So perhaps you use a vulnerable version of a library, but this library has many functions. It could be something like comments collections, Apache comments collections, something that has many functions. You use three of them, and there’s a vulnerability in a fourth thing that you don’t actually use. So, what MergeBase allows you to do is to actually just block that vulnerable part of the library while still remaining on the vulnerable version, thereby reducing risk and reducing the developer’s having to test a new version of the tool to maintain compatibility. So it gives you another option that can reduce the amount of busy work that you’re doing.
Kelly: I actually think there are huge benefits potentially from this. This is really what makes an SCA tool a next-generation SCA tool: having that runtime visibility into what’s being used and that runtime availability of the ability to block it.
Simples because, to go back to this idea of the problem of false positives, because there are false positives because there’s poor quality information available, and then there are false positives because, while it might be a legitimate vulnerability, it doesn’t apply in the context that the application is because of how the application is using the library.
So, in that case, how do you know that? Well, It’s challenging. It might be tribal knowledge amongst the developers. You might need to get to just the right person who knows that detail. And so that’s not really practical or scalable. Whereas when you look at the dynamic application hardening and where we’re monitoring the application in real time, and you can see what’s actually being used, you don’t have to guess. You can see what the implications are. And even being able to choose to block it there means you can close a vulnerability immediately and then update the library, you know, as that fits with your priorities, etc.
Oscar: So, that dynamic runtime capability.
What a question I always get is, well, yeah, but how does it work?
Delan: We do very small code rewrites that essentially call the MergeBase tool every time a method is invoked. You know, this does add, you know, a slight overhead. So, you know, we found it adds about a 1% performance overhead.
However, when you compare this to other agent-based tools or things that hook into things like the JVM directly, we actually have much less performance overhead where those tools might have an eight to 10% average overhead, we have a 1% overhead. So that is something to note and that it’s not going to be something that you’re going to see a huge performance cost or your AWS bills are going to go up or anything like that. Small code rewrite. So you will see that. And that will call back to the merge base dashboard with that information. So you only need outgoing connections, no incoming connections from our tools. And so it can be used in a secure context as well.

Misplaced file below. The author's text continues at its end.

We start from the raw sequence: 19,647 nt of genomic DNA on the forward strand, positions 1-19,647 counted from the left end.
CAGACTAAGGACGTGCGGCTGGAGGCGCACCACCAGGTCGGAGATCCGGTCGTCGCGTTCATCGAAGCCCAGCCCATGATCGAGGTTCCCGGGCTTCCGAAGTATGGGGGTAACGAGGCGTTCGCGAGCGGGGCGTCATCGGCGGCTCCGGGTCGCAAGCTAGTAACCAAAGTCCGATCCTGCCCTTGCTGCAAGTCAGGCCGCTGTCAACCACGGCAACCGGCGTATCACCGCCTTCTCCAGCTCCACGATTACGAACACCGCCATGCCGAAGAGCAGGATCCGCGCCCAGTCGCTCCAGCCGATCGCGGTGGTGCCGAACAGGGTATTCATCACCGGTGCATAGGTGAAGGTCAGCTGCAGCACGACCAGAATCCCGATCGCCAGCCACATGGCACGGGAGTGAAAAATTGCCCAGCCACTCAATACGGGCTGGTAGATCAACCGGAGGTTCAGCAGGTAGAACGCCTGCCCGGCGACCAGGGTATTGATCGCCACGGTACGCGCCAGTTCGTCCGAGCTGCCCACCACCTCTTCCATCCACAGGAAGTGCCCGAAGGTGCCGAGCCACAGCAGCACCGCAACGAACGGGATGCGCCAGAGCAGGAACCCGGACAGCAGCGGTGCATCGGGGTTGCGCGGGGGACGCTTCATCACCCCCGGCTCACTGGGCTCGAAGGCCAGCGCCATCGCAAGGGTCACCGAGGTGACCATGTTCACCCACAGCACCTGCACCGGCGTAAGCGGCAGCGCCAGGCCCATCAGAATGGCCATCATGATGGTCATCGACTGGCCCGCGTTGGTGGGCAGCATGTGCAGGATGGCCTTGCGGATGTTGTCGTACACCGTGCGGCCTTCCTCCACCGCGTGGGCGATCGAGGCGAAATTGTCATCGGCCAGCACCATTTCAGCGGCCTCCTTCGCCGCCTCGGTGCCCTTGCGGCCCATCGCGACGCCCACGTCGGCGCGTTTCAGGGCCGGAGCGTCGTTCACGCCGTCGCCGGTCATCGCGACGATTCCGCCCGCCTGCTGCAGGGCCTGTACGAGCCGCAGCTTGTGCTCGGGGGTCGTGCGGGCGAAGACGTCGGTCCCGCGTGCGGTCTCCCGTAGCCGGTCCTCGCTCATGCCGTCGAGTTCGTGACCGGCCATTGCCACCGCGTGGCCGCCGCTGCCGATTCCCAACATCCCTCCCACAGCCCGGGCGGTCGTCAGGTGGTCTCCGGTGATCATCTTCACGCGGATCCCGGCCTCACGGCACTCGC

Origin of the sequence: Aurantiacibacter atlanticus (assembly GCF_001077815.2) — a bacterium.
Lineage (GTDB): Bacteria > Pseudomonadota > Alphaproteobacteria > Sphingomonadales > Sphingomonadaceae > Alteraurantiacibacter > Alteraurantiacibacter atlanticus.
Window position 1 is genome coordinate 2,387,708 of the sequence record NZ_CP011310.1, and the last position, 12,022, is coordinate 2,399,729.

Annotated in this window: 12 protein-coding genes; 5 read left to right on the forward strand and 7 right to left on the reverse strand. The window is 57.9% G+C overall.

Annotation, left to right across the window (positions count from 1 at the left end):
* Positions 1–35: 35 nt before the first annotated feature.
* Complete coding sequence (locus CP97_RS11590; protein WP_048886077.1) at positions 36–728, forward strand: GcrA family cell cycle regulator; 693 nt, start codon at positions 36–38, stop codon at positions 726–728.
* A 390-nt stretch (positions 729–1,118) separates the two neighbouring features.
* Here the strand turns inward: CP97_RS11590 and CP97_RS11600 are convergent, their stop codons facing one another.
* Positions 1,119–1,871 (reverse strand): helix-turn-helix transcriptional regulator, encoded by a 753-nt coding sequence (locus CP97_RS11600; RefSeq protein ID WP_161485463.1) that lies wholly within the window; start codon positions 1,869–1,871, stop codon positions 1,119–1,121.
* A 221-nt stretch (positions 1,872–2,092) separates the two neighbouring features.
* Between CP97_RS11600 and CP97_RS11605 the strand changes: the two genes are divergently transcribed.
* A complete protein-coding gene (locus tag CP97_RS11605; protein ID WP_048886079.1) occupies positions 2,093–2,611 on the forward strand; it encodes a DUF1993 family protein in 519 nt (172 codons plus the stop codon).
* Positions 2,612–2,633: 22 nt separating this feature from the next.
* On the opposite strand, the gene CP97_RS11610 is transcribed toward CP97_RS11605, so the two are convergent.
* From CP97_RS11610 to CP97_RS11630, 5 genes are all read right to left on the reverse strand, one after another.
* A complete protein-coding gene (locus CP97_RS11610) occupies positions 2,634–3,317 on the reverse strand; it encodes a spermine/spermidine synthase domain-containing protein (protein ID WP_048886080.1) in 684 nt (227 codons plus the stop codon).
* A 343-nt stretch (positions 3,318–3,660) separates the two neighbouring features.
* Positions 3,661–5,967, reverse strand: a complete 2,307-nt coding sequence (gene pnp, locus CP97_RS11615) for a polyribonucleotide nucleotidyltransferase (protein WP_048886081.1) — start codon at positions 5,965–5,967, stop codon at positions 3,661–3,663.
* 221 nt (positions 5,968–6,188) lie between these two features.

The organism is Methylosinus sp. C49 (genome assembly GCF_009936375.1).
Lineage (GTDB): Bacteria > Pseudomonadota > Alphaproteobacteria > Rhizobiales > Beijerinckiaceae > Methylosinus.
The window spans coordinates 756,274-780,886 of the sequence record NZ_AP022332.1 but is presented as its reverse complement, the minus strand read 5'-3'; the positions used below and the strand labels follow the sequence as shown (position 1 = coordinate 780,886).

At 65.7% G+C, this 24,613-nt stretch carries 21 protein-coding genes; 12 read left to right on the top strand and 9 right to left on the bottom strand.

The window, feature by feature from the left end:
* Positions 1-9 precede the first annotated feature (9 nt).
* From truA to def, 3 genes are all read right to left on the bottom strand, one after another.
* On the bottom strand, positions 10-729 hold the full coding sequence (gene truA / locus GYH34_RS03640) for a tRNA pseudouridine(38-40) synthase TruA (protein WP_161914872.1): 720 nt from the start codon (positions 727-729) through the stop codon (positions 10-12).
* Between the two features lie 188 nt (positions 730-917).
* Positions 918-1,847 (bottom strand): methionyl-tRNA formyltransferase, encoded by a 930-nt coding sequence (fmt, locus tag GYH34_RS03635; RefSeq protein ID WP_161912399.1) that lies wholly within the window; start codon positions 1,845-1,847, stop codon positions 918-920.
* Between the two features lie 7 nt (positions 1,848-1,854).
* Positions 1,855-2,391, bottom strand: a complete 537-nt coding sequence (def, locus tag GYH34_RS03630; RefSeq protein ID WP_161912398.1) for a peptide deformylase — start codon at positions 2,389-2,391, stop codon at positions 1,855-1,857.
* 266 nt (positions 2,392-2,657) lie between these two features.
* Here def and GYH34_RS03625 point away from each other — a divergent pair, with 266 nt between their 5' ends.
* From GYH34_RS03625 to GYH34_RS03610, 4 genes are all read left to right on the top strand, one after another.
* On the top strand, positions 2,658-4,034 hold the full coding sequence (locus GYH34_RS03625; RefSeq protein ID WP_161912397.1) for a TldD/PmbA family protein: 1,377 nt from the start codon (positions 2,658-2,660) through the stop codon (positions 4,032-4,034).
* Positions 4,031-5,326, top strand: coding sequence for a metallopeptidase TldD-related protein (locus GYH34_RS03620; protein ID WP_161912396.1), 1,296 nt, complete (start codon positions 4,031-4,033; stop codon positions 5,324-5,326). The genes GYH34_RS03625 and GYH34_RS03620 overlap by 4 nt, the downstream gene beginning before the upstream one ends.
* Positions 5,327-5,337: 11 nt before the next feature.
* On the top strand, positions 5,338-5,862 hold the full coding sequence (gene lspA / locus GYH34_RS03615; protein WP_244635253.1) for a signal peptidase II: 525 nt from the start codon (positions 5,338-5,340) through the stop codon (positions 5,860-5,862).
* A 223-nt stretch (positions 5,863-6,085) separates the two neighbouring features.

Oscar: And so, how difficult is it to deploy? Do I have to change my production environment in my deployment process?
Delan: You know, you can provide additional environment variables if you want to, you know, tell different environments apart, and that would just be up to you, but there’s actually no, no changes required to the, uh, to the environment in order to get.
Oscar: That sounds fantastic. So, can I kind of just summarize a little bit? What I’ve heard is that security has an impact on software engineers, and the smart way to kind of reduce that impact is to look at the sequencing of tools. Like you start with SCA, perhaps SAST, and then DAST, then be very careful how you actually implement those tools because otherwise, you also get 33,000 vulnerabilities. Really, take small steps.
It’s what I’m hearing, and then use kind of modern tools that have advanced capabilities around developer guidance and runtime behavior. Did I kind of miss anything from what you guys were talking about?
Kelly: No, I think that that covers it. The sequence is very important, and ultimately, the tools you choose are very important in getting all the way to that runtime awareness and protection. I mean, that ultimately can reduce the vulnerability, fatigue, or technical toil the most overall.
Delan: And then also getting your developers involved in your security process early on because the developers are the ones that are going to have to implement all of the things that you are setting as policies. And so, you know, anything that isn’t strictly defined in a legal context or compliance to a standard, you know, any, you know, wiggle room, you have to change the priorities and, you know, ensure that high-value tasks are getting pushed to the top and you’re not getting a flood of lower value tasks. That is something you want to focus on as well with the implementation of any of the tools.
Oscar: Delan and Kelly, fantastic insight. Thank you very much for sharing that. Thank you very much.